Report Cover

Ethiopia's Anti-Terrorism Law: A Tool to Stifle Dissent

Ethiopia's Anti-Terrorism Law: A Tool to Stifle Dissent , authored by lawyers from leading international law firms, provides an in-depth and damning analysis of Ethiopia’s Anti-Terrorism Proclamation. The report examines how the law, enacted in 2009, is a tool of repression, designed and used by the Ethiopian Government to silence its critics.

Peru, The Poster Child For the World Bank in Latin America

Peru has remained in the good grace of the World Bank. In 2015, it ranks 35th in the Bank’s Doing Business survey, with the second highest score in Latin America, indicating that the government has “created a regulatory environment conducive to business.” In 2008, Peru requested help from the Bank’s International Finance Corporation (IFC) advisory services for the design of a new reform agenda launched in 2009. As a result, the World Bank’s...

Irresponsible Investment report cover

Irresponsible Investment: Agrica's Broken Development Model in Tanzania

This report presents the findings of an investigation carried out in Tanzania between 2011 and 2015 of KPL’s investment venture, focusing on the impacts experienced by surrounding communities.

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Blog

The World Bank’s Land Conference: Pro-Poor Bluff to Serve Neo-Colonialism

Monday, March 20, 2017 Alice Martin-Prével

This March 20, 2017, the World Bank’s 18th Annual Land and Poverty Conference begins, featuring a session where Bank specialists will deliver their assessment on the “quality” of land regulations globally. In particular, the Bank’s staff will comment on the implementation and findings of the Doing Business (DB) and the Enabling the Business of Agriculture (EBA), two projects that rank countries’ regulatory...

Credit: Donald Trump photo: Gage Skidmore, CC BY-SA 2.0. Maithripala Sirisena photo by Mr Sudath Silva / Maithripala Sirisena Official [CC BY 2.0 (http://creativecommons.org/licenses/by/2.0)], via Wikimedia Commons. Image cropped, and color adjusted.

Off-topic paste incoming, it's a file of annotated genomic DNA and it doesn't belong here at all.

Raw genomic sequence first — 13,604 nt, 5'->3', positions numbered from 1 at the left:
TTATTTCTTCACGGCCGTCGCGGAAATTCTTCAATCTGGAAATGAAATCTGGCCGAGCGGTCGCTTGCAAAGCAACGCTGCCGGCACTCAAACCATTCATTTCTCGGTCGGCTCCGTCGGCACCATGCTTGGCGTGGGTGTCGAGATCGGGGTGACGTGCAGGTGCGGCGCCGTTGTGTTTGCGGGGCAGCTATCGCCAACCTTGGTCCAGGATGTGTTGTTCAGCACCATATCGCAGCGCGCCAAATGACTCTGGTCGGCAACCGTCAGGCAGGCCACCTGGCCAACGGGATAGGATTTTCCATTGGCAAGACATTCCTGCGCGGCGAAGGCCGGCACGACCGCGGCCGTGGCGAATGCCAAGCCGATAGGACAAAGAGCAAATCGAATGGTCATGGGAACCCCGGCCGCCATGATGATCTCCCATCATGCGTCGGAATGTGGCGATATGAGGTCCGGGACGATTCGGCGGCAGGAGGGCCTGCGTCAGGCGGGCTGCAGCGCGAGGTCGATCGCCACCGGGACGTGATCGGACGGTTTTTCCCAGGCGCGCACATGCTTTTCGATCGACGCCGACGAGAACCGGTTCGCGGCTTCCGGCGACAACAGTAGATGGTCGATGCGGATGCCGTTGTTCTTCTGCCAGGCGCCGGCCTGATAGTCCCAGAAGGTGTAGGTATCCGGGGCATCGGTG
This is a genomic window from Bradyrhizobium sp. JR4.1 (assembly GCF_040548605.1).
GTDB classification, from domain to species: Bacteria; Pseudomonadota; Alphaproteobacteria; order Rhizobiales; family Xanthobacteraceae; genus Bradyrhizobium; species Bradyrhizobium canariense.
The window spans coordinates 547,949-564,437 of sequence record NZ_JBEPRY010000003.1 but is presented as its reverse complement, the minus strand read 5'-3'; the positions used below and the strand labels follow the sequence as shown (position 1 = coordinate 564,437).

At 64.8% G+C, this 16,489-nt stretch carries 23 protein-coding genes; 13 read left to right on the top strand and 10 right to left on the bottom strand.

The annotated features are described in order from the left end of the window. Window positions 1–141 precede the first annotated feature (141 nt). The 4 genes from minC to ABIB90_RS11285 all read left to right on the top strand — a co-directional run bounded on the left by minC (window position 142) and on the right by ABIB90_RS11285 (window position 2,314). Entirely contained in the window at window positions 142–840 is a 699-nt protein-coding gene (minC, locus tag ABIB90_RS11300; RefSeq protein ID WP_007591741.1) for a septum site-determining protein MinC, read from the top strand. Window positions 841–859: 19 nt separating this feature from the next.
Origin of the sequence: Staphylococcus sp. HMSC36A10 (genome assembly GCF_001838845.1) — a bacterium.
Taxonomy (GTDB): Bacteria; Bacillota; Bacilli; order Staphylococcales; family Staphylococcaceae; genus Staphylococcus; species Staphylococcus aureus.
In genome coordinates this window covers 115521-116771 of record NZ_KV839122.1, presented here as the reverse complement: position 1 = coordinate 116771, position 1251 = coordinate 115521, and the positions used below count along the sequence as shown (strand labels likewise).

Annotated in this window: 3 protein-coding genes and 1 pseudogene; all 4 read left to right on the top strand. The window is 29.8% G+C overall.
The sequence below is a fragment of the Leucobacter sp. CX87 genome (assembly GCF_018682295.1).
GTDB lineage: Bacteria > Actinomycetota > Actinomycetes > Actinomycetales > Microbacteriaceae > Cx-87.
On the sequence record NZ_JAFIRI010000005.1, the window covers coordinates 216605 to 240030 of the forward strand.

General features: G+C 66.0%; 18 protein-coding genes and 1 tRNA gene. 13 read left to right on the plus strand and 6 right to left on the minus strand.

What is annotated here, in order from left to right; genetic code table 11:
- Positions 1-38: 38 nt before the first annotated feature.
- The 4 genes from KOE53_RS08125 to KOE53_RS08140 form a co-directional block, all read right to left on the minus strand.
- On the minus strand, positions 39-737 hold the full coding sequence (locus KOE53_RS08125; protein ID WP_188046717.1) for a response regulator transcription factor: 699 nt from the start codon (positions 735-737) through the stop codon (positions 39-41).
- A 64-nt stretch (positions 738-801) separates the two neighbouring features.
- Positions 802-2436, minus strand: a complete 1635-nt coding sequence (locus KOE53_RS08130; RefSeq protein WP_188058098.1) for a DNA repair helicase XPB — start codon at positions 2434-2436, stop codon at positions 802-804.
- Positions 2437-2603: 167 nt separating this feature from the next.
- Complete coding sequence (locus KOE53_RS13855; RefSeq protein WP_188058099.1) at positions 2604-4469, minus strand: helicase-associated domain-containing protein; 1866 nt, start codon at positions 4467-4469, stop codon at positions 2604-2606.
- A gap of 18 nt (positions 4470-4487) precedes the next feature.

This Human Rights Day, Stand Up for Human Rights in Sri Lanka

Thursday, December 8, 2016 Elizabeth Fraser, Anuradha Mittal

December 10, 2016. This International Human Rights Day – themed “ Stand up for someone’s rights ” – there’s a lot to stand up for. In the weeks since Trump won the US Presidential election, hate crimes against Muslims, people of color, and immigrants have spiked; white nationalists have been appointed to top positions in the White House; and many of Trump’s election pledges – from deporting...

Ethiopian army soldiers monitoring Suri people during a festival in Kibish. Credit: Oakland Institute.

Trump, Ethiopia: Neither is Normal

Tuesday, November 29, 2016 Elizabeth Fraser

In the weeks since Donald Trump was elected, many have focused on the need to not normalize the man, his words, or his actions. 1 This call is vital. We cannot normalize having someone in the White House who has become the very face of bigotry, islamophobia, white supremacy, misogyny, and contempt for the environment. Ethiopian army soldiers monitoring Suri people during a festival in Kibish. Credit: Oakland Institute. This call has also got me...

A poster of Olympic silver medallist Feyisa Lilesa at a protest in Oakland, California. Making the crossed arm gesture is now a criminal offense under Ethiopia’s state of emergency. Credit: Elizabeth Fraser

Ethiopia’s State of Emergency: Authorizing Oppression

Thursday, October 20, 2016 Elizabeth Fraser, Anuradha Mittal

The government of Ethiopia has responded to a groundswell of protests, which are calling for democracy and human rights for all, by imposing a six-month long state of emergency, effective October 8.

Ethiopia: Rising African Lion Or Broken Dictatorship?

Thursday, September 29, 2016 Alice Martin-Prével

Earlier this year, the World Bank, in an enthusiastic account, praised “The Ethiopian Way” as an exceptional model, responsible for the country’s “successful development performance.” This accolade appears to be a case of amnesia, ignoring the severe political crisis that the country has plunged into since last year. Protests, stay-at-home strikes, and many other acts of resistance – including Olympic medallist Feyisa Lilesa’s widely broadcasted...